Hackgate is and probably never was an historical phenomenon sullying and catastrophically destroying the reputation of journalism and journalists. It is worryingly and disturbingly of the here and now. Just exactly how many Private Investigators are there out there being employed by British news and media organisations to follow people, to sneak and snoop into their private lives? The ethics are being acutely debated. The issue of legality is for lawyers, the police and the courts.
It is becoming apparent that any decision by any media organisation to employ a Private Investigator raises the obvious question, should the decision and motivation be legal and ethical, why not use your own journalists?And while the Leveson enquiry is preoccupied with the issue of regulating the press, how effective and serious is the regulation of private security? Just where do intelligence, police and state investigators, trained and with access to the skills and resources that give them an immunity and power equivalent to Geroge Orwell’s Big Brother, go after they retire or decide to change careers?
I am told it is a multi-billion pound industry. But surely it is not being funded solely by a shabby and pathetic market of media organisations who do not have the honesty, and presumably the talent available, to do the work themselves?
It seems there may well be significant loopholes and gaps in the remit of the UK’s Security Industry Authority. A Home Office web site explains:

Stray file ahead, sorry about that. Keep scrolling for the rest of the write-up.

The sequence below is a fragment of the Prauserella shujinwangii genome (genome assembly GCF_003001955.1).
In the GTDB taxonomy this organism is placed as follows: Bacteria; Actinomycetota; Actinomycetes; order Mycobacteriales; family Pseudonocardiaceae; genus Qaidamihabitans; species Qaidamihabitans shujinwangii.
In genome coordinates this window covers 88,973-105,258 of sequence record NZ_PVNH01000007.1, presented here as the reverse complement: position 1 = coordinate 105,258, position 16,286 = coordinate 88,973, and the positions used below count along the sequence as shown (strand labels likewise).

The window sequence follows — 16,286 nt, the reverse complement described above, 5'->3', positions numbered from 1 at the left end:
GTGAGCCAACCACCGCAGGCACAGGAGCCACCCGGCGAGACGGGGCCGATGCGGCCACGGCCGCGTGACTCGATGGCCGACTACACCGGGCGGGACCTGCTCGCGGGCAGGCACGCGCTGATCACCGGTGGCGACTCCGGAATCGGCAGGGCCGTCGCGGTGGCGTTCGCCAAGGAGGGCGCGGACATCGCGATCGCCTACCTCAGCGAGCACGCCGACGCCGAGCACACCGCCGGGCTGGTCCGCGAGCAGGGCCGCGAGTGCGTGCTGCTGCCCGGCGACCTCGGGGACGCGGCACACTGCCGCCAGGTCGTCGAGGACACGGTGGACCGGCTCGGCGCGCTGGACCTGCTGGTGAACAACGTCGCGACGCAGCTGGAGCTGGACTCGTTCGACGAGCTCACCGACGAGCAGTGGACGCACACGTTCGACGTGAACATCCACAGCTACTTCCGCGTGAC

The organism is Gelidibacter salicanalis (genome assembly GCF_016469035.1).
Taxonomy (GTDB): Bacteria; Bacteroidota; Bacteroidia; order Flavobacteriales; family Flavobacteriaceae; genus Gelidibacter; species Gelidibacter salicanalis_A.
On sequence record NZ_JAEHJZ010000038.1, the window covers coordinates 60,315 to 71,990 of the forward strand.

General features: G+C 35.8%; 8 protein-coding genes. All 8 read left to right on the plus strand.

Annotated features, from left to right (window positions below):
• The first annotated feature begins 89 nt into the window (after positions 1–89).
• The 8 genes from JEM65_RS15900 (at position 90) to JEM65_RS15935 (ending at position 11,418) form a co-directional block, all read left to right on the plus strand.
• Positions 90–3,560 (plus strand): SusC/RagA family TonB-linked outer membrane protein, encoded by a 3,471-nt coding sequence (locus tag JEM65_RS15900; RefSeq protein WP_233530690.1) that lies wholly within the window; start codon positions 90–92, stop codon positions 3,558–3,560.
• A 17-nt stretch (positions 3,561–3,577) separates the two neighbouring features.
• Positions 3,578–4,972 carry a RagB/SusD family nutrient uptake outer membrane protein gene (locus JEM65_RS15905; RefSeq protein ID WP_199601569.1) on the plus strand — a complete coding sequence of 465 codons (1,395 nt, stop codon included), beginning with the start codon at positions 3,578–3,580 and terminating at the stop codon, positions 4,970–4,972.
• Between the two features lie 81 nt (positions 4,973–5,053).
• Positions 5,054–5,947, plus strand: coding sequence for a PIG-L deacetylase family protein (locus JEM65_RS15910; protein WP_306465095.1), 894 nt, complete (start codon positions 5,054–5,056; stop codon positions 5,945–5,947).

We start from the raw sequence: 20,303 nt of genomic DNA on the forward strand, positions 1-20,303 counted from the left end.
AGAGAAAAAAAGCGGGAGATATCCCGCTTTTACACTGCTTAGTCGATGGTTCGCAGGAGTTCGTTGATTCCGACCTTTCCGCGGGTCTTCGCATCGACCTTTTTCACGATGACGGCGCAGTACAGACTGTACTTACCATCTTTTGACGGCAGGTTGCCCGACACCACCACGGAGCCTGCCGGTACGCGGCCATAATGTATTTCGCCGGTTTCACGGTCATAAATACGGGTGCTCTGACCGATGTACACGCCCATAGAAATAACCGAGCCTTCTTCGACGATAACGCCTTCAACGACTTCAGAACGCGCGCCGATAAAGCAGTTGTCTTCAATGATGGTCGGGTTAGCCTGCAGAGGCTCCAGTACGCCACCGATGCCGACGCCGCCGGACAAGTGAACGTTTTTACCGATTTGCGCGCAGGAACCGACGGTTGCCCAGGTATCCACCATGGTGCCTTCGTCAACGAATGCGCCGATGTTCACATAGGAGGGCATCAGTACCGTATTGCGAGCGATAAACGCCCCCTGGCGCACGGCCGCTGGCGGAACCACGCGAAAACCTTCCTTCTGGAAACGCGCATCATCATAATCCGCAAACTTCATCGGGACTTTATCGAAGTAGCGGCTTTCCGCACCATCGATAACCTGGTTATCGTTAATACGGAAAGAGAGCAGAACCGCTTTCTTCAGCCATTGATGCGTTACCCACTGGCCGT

The Private Security Industry Act 2001 (as amended) allows for SIA licensing of private investigation activities, security consultants and precognition agents. However, we do not currently license these activities.
The SIA is limited to the compulsory licensing of individuals working in specific sectors of the industry. Section 3 and Schedule 2 of the Private Security Industry Act 2001 sets out a remit that covers a handful of categories from ‘manned guarding’ to ‘public space surveillance’ otherwise known to all of us as CCTV. And it also included ‘vehicle immobolisers’. We know these as car clampers.
The authority seems limited to enforcing a fairly narrow range of criminal offences where the prosecution and maximum penalty is a fine of £5,000 or 6 months imprisonment under summary (magistrates courts) jurisdiction. And the punishments handed out up until October of this year range from an absolute discharge to a community order and at most a fine of £13,000.
In October 2010 the Government announced that the Security Industry Authority would no longer be an NDPB (Non-Departmental Public Body) and there will be a phased transition to a new regulatory regime for the private security industry. This means that the SIA will change from its current set up, but that the private security industry throughout the UK will continue to be regulated.
You may well ask what on earth does that mean? I endeavoured to read an SIA factsheet and was non the wiser, apart from getting the impression that the SIA would cease being a direct state regulator and become an ‘independent’ body with the private security industry itself more involved in its own regulation.